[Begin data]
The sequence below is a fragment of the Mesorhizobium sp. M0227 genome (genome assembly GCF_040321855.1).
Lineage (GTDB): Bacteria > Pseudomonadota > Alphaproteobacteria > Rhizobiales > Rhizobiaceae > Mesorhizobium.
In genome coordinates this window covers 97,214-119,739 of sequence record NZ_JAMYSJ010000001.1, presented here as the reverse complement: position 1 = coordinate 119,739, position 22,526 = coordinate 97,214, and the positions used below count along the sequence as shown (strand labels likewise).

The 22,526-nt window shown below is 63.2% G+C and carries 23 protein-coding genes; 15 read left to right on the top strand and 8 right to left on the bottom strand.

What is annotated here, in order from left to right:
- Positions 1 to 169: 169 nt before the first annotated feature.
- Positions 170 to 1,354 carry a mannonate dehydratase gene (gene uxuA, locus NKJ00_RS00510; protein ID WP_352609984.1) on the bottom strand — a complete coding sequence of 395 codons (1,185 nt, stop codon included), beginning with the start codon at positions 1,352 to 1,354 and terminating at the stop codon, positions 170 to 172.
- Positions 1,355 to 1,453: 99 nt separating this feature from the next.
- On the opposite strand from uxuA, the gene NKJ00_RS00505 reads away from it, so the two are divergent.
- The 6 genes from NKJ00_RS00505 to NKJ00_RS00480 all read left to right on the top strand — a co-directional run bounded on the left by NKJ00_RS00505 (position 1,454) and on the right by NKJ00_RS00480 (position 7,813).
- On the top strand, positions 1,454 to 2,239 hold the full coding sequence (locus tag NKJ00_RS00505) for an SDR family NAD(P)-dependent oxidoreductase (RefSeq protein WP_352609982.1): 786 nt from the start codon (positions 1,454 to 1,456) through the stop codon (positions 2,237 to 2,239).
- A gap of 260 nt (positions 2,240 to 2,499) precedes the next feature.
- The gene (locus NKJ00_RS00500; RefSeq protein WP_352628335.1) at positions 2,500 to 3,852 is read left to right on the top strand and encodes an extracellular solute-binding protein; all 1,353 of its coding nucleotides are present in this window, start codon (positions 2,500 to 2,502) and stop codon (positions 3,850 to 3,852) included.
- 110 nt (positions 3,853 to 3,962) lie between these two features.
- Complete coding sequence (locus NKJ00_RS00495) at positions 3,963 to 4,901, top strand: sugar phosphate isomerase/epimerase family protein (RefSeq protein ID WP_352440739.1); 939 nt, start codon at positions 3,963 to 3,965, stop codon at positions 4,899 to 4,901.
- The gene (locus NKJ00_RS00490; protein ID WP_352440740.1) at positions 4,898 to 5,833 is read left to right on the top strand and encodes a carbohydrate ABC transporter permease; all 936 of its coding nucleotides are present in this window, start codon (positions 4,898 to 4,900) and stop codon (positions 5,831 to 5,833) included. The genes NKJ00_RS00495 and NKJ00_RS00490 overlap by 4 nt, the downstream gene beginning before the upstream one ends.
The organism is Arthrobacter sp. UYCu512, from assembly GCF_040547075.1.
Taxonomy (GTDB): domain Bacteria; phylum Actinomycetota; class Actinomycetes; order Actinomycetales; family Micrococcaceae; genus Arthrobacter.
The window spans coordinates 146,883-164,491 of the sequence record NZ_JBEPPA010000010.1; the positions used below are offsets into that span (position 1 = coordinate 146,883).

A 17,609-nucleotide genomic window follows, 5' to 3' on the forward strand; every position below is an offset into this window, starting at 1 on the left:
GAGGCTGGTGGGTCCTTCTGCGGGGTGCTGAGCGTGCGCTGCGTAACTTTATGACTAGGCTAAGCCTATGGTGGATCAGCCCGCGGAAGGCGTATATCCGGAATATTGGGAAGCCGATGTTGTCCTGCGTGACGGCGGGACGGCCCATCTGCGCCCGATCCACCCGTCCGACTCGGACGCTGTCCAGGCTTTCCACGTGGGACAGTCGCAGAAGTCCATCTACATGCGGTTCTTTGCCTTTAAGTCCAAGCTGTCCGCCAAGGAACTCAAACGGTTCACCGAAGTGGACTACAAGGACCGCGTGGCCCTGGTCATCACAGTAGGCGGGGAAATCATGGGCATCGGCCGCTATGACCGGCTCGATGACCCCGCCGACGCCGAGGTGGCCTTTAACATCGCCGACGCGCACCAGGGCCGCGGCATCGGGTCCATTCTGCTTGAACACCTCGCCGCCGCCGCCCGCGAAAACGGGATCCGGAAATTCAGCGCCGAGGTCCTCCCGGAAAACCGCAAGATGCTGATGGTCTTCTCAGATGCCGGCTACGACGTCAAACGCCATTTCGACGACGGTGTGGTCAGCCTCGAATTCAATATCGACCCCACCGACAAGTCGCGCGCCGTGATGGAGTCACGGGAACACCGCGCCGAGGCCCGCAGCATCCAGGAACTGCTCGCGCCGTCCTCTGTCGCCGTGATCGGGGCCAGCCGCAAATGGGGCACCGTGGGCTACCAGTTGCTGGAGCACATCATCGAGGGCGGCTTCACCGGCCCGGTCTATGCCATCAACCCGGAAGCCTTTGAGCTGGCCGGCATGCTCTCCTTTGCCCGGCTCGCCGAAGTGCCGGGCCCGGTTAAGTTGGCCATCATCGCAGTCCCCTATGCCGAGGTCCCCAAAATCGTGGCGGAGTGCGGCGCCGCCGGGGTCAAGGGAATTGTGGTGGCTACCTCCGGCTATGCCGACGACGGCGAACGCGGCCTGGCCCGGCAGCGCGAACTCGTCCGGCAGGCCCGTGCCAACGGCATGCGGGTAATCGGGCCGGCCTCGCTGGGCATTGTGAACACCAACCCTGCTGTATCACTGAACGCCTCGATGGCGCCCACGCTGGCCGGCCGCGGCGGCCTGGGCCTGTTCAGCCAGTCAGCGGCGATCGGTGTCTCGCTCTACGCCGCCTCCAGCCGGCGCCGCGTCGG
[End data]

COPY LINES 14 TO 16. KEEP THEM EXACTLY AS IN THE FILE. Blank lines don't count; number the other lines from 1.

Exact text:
- 110 nt (positions 3,853 to 3,962) lie between these two features.
- Complete coding sequence (locus NKJ00_RS00495) at positions 3,963 to 4,901, top strand: sugar phosphate isomerase/epimerase family protein (RefSeq protein ID WP_352440739.1); 939 nt, start codon at positions 3,963 to 3,965, stop codon at positions 4,899 to 4,901.
- The gene (locus NKJ00_RS00490; protein ID WP_352440740.1) at positions 4,898 to 5,833 is read left to right on the top strand and encodes a carbohydrate ABC transporter permease; all 936 of its coding nucleotides are present in this window, start codon (positions 4,898 to 4,900) and stop codon (positions 5,831 to 5,833) included. The genes NKJ00_RS00495 and NKJ00_RS00490 overlap by 4 nt, the downstream gene beginning before the upstream one ends.